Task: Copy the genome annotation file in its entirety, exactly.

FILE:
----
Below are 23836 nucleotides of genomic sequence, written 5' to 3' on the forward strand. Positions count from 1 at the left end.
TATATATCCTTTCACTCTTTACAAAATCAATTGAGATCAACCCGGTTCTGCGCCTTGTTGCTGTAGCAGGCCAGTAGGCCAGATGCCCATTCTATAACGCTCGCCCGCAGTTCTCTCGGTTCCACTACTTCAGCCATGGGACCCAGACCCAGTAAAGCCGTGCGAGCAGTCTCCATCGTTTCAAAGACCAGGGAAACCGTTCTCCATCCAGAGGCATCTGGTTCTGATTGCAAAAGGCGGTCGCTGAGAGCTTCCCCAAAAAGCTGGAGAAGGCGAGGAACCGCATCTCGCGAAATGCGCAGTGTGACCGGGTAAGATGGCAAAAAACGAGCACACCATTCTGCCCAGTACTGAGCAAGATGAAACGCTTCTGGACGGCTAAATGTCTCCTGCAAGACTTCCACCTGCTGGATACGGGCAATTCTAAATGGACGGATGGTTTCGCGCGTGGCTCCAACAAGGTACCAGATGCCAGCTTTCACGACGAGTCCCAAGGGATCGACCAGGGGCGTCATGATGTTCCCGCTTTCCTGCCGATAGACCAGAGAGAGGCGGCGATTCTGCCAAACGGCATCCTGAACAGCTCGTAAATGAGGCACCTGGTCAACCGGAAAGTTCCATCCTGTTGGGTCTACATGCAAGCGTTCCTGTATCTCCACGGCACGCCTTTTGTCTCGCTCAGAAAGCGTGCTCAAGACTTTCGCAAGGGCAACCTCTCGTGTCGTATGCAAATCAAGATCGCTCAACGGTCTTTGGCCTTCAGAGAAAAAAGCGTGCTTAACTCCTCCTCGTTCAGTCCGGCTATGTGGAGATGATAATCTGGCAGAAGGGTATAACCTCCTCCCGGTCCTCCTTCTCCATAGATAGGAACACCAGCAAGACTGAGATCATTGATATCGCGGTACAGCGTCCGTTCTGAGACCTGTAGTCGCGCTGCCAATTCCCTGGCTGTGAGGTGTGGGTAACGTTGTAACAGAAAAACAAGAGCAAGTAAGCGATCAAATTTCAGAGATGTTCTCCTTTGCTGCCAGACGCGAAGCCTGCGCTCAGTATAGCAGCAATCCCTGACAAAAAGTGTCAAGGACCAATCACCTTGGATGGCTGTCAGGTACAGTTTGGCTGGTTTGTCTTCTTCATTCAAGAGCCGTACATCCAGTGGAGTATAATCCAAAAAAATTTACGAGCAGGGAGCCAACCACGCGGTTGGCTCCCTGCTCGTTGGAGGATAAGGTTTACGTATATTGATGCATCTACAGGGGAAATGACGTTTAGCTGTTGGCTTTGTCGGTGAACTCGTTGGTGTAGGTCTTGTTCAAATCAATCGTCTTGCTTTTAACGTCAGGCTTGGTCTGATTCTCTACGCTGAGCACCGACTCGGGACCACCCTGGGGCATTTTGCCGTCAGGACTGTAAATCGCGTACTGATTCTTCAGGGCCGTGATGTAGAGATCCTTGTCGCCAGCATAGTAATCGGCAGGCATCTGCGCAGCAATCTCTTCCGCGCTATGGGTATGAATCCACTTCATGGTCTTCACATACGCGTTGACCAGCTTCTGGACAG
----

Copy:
Below are 23836 nucleotides of genomic sequence, written 5' to 3' on the forward strand. Positions count from 1 at the left end.
TATATATCCTTTCACTCTTTACAAAATCAATTGAGATCAACCCGGTTCTGCGCCTTGTTGCTGTAGCAGGCCAGTAGGCCAGATGCCCATTCTATAACGCTCGCCCGCAGTTCTCTCGGTTCCACTACTTCAGCCATGGGACCCAGACCCAGTAAAGCCGTGCGAGCAGTCTCCATCGTTTCAAAGACCAGGGAAACCGTTCTCCATCCAGAGGCATCTGGTTCTGATTGCAAAAGGCGGTCGCTGAGAGCTTCCCCAAAAAGCTGGAGAAGGCGAGGAACCGCATCTCGCGAAATGCGCAGTGTGACCGGGTAAGATGGCAAAAAACGAGCACACCATTCTGCCCAGTACTGAGCAAGATGAAACGCTTCTGGACGGCTAAATGTCTCCTGCAAGACTTCCACCTGCTGGATACGGGCAATTCTAAATGGACGGATGGTTTCGCGCGTGGCTCCAACAAGGTACCAGATGCCAGCTTTCACGACGAGTCCCAAGGGATCGACCAGGGGCGTCATGATGTTCCCGCTTTCCTGCCGATAGACCAGAGAGAGGCGGCGATTCTGCCAAACGGCATCCTGAACAGCTCGTAAATGAGGCACCTGGTCAACCGGAAAGTTCCATCCTGTTGGGTCTACATGCAAGCGTTCCTGTATCTCCACGGCACGCCTTTTGTCTCGCTCAGAAAGCGTGCTCAAGACTTTCGCAAGGGCAACCTCTCGTGTCGTATGCAAATCAAGATCGCTCAACGGTCTTTGGCCTTCAGAGAAAAAAGCGTGCTTAACTCCTCCTCGTTCAGTCCGGCTATGTGGAGATGATAATCTGGCAGAAGGGTATAACCTCCTCCCGGTCCTCCTTCTCCATAGATAGGAACACCAGCAAGACTGAGATCATTGATATCGCGGTACAGCGTCCGTTCTGAGACCTGTAGTCGCGCTGCCAATTCCCTGGCTGTGAGGTGTGGGTAACGTTGTAACAGAAAAACAAGAGCAAGTAAGCGATCAAATTTCAGAGATGTTCTCCTTTGCTGCCAGACGCGAAGCCTGCGCTCAGTATAGCAGCAATCCCTGACAAAAAGTGTCAAGGACCAATCACCTTGGATGGCTGTCAGGTACAGTTTGGCTGGTTTGTCTTCTTCATTCAAGAGCCGTACATCCAGTGGAGTATAATCCAAAAAAATTTACGAGCAGGGAGCCAACCACGCGGTTGGCTCCCTGCTCGTTGGAGGATAAGGTTTACGTATATTGATGCATCTACAGGGGAAATGACGTTTAGCTGTTGGCTTTGTCGGTGAACTCGTTGGTGTAGGTCTTGTTCAAATCAATCGTCTTGCTTTTAACGTCAGGCTTGGTCTGATTCTCTACGCTGAGCACCGACTCGGGACCACCCTGGGGCATTTTGCCGTCAGGACTGTAAATCGCGTACTGATTCTTCAGGGCCGTGATGTAGAGATCCTTGTCGCCAGCATAGTAATCGGCAGGCATCTGCGCAGCAATCTCTTCCGCGCTATGGGTATGAATCCACTTCATGGTCTTCACATACGCGTTGACCAGCTTCTGGACAG